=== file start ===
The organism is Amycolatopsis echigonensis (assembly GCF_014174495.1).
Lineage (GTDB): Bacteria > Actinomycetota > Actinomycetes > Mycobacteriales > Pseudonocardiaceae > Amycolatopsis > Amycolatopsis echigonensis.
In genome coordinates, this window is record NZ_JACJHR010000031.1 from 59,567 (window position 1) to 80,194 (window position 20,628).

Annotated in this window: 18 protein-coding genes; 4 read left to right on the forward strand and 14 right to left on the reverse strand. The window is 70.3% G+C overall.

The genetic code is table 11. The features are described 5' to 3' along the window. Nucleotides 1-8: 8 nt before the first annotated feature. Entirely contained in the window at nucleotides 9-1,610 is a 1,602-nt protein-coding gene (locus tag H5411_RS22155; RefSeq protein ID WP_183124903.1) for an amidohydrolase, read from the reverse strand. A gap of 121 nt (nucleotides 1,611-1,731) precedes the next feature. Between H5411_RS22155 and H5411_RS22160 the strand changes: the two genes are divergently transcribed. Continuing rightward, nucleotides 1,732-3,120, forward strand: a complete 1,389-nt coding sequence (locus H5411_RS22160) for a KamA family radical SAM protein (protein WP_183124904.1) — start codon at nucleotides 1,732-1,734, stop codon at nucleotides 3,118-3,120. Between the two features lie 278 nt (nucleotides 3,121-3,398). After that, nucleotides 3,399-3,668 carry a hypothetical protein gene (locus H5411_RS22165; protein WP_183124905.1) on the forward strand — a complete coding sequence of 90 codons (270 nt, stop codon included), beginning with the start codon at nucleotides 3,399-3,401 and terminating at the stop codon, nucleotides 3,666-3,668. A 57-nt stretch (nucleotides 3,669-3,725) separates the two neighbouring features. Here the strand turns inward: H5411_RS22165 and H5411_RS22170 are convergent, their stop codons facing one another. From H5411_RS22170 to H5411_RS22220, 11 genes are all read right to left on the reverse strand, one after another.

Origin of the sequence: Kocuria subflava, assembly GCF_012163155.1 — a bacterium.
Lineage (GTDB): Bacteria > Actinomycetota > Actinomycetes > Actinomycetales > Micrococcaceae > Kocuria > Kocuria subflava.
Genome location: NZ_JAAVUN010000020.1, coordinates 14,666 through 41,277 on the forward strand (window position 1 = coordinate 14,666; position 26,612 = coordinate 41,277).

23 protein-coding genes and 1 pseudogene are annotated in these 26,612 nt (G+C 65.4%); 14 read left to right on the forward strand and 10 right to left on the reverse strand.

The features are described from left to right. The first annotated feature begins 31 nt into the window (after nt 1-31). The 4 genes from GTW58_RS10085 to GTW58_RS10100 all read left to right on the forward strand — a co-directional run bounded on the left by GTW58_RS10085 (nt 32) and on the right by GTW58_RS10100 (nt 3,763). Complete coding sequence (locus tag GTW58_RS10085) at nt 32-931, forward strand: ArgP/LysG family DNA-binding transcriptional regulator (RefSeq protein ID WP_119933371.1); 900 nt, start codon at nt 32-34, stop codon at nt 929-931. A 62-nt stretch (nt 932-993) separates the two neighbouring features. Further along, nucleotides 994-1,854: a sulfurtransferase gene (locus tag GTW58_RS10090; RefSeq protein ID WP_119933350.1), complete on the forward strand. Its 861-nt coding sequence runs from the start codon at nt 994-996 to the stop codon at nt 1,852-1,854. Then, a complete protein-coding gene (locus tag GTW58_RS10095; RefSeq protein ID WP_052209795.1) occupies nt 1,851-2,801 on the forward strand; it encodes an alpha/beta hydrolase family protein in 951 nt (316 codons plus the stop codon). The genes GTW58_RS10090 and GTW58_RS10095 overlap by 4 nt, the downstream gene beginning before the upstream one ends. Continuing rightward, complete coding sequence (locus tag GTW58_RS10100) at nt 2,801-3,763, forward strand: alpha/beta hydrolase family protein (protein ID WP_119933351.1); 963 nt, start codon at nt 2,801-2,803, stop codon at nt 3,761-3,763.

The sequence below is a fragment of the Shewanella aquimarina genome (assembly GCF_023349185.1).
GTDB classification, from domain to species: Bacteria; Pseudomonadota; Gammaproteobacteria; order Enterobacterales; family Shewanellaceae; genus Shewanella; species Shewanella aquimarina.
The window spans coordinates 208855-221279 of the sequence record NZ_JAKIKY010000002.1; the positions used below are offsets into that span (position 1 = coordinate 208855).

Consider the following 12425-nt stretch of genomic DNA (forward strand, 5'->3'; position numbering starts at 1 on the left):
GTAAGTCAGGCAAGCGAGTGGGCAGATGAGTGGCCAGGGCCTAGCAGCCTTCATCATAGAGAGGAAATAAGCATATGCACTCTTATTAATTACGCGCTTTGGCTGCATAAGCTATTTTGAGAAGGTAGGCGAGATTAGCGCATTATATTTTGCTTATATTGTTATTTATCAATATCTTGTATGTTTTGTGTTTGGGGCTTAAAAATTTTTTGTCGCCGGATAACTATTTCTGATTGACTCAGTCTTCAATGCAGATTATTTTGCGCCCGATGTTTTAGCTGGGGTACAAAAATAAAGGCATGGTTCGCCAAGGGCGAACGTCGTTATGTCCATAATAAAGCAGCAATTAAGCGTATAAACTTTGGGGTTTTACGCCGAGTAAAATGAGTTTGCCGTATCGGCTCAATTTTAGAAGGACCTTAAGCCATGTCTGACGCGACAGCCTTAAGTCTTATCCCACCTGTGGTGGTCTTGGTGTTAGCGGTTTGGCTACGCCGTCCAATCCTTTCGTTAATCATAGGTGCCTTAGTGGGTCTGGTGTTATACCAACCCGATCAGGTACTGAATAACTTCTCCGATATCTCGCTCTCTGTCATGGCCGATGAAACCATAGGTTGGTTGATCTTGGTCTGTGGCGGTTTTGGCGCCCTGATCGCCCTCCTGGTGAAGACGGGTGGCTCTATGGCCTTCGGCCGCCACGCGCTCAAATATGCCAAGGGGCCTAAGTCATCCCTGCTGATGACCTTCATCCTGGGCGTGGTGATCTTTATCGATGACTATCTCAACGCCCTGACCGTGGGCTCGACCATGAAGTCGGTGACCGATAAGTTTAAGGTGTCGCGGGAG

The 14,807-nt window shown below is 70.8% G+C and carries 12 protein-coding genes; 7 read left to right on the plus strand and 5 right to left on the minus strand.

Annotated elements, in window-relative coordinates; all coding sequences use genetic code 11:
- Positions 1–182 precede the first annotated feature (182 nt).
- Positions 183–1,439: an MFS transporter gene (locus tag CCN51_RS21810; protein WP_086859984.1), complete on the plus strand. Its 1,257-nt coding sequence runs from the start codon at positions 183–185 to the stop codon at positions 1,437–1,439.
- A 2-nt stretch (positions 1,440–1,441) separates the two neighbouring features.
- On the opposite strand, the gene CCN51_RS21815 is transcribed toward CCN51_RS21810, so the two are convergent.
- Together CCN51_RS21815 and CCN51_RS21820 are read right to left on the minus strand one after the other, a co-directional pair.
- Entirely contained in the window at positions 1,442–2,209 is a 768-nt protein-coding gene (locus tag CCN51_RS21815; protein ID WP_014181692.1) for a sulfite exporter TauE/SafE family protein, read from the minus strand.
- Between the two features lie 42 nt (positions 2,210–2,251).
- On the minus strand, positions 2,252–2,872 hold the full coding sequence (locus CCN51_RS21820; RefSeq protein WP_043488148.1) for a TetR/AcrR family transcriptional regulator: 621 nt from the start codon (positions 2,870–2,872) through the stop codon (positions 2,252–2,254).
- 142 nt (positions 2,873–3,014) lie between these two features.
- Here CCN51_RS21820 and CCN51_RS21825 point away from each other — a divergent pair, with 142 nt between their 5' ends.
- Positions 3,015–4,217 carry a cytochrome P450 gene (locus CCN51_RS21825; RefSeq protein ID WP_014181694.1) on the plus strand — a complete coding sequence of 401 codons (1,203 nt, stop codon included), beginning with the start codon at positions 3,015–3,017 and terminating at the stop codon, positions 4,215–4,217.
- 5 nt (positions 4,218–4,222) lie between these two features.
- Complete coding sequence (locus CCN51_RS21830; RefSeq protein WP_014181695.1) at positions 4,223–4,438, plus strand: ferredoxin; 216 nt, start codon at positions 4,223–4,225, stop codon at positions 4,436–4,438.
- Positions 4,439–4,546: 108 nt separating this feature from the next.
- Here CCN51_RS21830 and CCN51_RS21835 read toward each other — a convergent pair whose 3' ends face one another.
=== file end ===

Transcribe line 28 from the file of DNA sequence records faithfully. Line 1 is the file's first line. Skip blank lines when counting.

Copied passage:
- Positions 3,015–4,217 carry a cytochrome P450 gene (locus CCN51_RS21825; RefSeq protein ID WP_014181694.1) on the plus strand — a complete coding sequence of 401 codons (1,203 nt, stop codon included), beginning with the start codon at positions 3,015–3,017 and terminating at the stop codon, positions 4,215–4,217.